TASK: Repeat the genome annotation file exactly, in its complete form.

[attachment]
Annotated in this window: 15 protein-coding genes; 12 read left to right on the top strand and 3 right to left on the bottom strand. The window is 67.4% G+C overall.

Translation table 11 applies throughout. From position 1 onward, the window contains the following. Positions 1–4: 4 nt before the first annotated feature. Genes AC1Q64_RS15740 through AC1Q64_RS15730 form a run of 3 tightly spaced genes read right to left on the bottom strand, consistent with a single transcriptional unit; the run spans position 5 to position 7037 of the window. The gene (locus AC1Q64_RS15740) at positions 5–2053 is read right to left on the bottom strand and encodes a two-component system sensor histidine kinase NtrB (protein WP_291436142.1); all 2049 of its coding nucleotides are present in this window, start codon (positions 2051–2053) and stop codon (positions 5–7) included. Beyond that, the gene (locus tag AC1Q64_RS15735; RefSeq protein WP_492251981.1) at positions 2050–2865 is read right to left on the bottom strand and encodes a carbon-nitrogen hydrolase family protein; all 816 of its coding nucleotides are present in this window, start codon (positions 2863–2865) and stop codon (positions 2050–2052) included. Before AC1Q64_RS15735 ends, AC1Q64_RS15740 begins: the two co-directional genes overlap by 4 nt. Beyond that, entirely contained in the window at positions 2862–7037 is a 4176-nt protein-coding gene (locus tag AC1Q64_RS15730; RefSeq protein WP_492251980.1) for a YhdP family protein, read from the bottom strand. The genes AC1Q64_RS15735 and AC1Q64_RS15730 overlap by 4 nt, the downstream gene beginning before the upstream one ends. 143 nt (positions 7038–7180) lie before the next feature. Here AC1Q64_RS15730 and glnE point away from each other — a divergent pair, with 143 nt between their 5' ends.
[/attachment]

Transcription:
Annotated in this window: 15 protein-coding genes; 12 read left to right on the top strand and 3 right to left on the bottom strand. The window is 67.4% G+C overall.

Translation table 11 applies throughout. From position 1 onward, the window contains the following. Positions 1–4: 4 nt before the first annotated feature. Genes AC1Q64_RS15740 through AC1Q64_RS15730 form a run of 3 tightly spaced genes read right to left on the bottom strand, consistent with a single transcriptional unit; the run spans position 5 to position 7037 of the window. The gene (locus AC1Q64_RS15740) at positions 5–2053 is read right to left on the bottom strand and encodes a two-component system sensor histidine kinase NtrB (protein WP_291436142.1); all 2049 of its coding nucleotides are present in this window, start codon (positions 2051–2053) and stop codon (positions 5–7) included. Beyond that, the gene (locus tag AC1Q64_RS15735; RefSeq protein WP_492251981.1) at positions 2050–2865 is read right to left on the bottom strand and encodes a carbon-nitrogen hydrolase family protein; all 816 of its coding nucleotides are present in this window, start codon (positions 2863–2865) and stop codon (positions 2050–2052) included. Before AC1Q64_RS15735 ends, AC1Q64_RS15740 begins: the two co-directional genes overlap by 4 nt. Beyond that, entirely contained in the window at positions 2862–7037 is a 4176-nt protein-coding gene (locus tag AC1Q64_RS15730; RefSeq protein WP_492251980.1) for a YhdP family protein, read from the bottom strand. The genes AC1Q64_RS15735 and AC1Q64_RS15730 overlap by 4 nt, the downstream gene beginning before the upstream one ends. 143 nt (positions 7038–7180) lie before the next feature. Here AC1Q64_RS15730 and glnE point away from each other — a divergent pair, with 143 nt between their 5' ends.